When engineering a green solution has gone too far…
May 12, 2014
By Chad Kruger
I’ve seen a lot of crazy ideas in the realm of agricultural technology and even toyed with a few crazy ideas myself. Crazy ideas seem to have an appeal in our society that exceeds any rational expectation for the likely success or concern regarding the downside of any given technology. Perhaps this is because people are always looking for the next revolutionary technology like tractors, hybrid seeds, and solar fence electrifiers. Or perhaps it’s because we’re hard-wired to expect technological silver bullets to solve distinctly human problems. In fact, I suspect the reason that our own crazy (and not quite perfect) idea for a household-scale biogas reactor is among the most visited pages on the CSANR website is because it conjures up images of this infamous science fiction idea:
Who wouldn’t want to have that?
Some of the more outlandish ideas I’ve encountered were undertaken to solve seemingly serious problems, and it wasn’t the technology that was outlandish as much as it was the rationale behind the application. Usually, these ideas are hatched by well-meaning people (often scientists) who are concerned about the need to use technology to address a serious problem like greenhouse gas emissions.
As discussed here before, many people are quite concerned about reports that livestock production is a substantial source of global greenhouse emissions, in part through direct methane emissions from ruminant animals (aka “enteric fermentation”). To date, there have not been any viable technological strategies proposed for reducing direct livestock methane emissions that don’t have serious downsides or conflicting impacts. The most often cited idea is to shift ruminant livestock diets away from forages (which they are evolutionarily designed to eat) toward refined, energy-rich diets (corn) which reduces enteric emissions … but that strategy runs counter to common perceptions of sustainability in livestock production (e.g. cows should eat more grass and less refined grains).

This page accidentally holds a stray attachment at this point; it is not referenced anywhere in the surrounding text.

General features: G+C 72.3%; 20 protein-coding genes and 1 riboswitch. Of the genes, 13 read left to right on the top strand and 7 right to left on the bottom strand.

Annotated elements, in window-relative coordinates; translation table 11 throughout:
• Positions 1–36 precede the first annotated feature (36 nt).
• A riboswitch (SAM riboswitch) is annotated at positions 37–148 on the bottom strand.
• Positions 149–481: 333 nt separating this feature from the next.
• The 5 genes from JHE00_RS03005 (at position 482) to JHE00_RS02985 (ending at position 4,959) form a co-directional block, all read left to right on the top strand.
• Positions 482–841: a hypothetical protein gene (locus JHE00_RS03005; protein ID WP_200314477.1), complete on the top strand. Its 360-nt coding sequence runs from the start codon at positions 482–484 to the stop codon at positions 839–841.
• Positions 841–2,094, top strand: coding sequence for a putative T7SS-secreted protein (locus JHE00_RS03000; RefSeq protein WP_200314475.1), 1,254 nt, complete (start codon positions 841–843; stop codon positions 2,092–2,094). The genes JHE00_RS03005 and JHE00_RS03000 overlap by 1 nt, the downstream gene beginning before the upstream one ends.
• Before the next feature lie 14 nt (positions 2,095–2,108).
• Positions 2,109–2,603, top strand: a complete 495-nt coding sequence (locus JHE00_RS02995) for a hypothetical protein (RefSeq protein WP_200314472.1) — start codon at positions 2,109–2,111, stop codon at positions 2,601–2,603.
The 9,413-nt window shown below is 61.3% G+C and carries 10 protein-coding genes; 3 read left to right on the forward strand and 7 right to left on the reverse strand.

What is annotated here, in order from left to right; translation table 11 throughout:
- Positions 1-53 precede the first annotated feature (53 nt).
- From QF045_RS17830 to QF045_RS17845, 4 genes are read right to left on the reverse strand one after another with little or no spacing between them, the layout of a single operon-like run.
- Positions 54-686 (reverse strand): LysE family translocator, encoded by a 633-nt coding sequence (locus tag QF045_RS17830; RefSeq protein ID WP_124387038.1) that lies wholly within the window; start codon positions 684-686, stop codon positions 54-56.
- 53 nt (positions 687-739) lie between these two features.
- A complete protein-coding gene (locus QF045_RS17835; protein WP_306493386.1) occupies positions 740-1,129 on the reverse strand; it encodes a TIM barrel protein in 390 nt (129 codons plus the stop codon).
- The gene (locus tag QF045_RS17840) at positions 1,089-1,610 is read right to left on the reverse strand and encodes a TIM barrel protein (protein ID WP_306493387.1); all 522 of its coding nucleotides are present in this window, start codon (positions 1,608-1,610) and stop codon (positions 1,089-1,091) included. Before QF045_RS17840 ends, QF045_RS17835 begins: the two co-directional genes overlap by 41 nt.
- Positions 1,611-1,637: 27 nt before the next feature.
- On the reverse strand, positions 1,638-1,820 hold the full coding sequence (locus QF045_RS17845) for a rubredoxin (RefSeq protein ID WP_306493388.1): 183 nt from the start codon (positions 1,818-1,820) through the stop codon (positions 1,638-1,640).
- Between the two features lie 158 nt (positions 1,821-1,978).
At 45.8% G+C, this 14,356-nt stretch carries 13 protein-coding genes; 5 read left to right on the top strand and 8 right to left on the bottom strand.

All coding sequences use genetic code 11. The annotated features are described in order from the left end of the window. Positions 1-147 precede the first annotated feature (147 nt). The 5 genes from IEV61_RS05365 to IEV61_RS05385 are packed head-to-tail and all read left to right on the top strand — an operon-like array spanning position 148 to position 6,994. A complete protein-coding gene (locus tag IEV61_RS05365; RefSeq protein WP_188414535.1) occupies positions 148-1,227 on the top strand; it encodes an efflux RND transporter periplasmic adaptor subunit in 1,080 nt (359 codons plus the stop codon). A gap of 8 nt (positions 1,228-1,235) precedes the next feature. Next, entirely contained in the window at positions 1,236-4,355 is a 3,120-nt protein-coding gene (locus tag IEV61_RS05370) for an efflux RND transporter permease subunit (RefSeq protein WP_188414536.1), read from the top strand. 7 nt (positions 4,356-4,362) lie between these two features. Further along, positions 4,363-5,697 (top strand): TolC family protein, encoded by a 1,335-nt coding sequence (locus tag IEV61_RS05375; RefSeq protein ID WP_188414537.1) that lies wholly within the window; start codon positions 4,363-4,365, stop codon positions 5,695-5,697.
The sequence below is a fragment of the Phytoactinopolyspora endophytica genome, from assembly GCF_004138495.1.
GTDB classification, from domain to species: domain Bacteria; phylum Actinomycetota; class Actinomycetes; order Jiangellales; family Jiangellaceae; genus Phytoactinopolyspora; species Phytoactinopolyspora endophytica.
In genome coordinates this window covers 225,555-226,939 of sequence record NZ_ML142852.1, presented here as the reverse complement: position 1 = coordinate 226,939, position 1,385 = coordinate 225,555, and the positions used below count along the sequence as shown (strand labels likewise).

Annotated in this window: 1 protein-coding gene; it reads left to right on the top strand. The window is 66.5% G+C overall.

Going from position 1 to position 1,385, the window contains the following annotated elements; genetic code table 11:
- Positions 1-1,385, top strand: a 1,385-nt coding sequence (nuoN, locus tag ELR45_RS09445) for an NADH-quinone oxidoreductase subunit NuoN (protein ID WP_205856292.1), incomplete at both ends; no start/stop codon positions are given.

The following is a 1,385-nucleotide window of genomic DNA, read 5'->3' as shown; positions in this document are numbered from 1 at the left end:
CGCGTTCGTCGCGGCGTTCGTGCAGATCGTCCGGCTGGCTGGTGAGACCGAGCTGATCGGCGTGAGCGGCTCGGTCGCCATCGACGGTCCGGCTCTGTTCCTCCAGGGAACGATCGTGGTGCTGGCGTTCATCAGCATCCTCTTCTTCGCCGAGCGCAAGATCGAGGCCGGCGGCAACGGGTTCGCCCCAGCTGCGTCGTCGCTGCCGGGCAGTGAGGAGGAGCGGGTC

A friend recently sent me a link to the latest crazy idea targeted at the issue of livestock methane emissions – one that still allows “a cow to be a cow”. Well, sort of. I have no doubt that this technology could “work” (at least for docile livestock – all the animals I’ve ever had would tear it to shreds the first day!) and could likely be an effective mechanism for dramatically reducing global livestock emissions. However, for me this raises the much more fundamental question of “should we really walk down this path?”
A summation of the research of the late, distinguished WSU sociologist Gene Rosa is that the drivers behind global greenhouse gas emissions are growth in population and consumption – distinctly human factors that I heard him argue can’t be solved with technology. I’m not sure I agree with him on the last point, since the increasing atmospheric concentrations of greenhouse gas are primarily a direct consequence of human’s harnessing and using fossil fuel technology. I think his main message, however, is that our constant search for technological silver bullets diverts our attention from the more fundamental sustainability problems we face.
Should we really be walking down the path of outfitting cows with methane backpacks? Or, does this “crazy idea” simply go too far?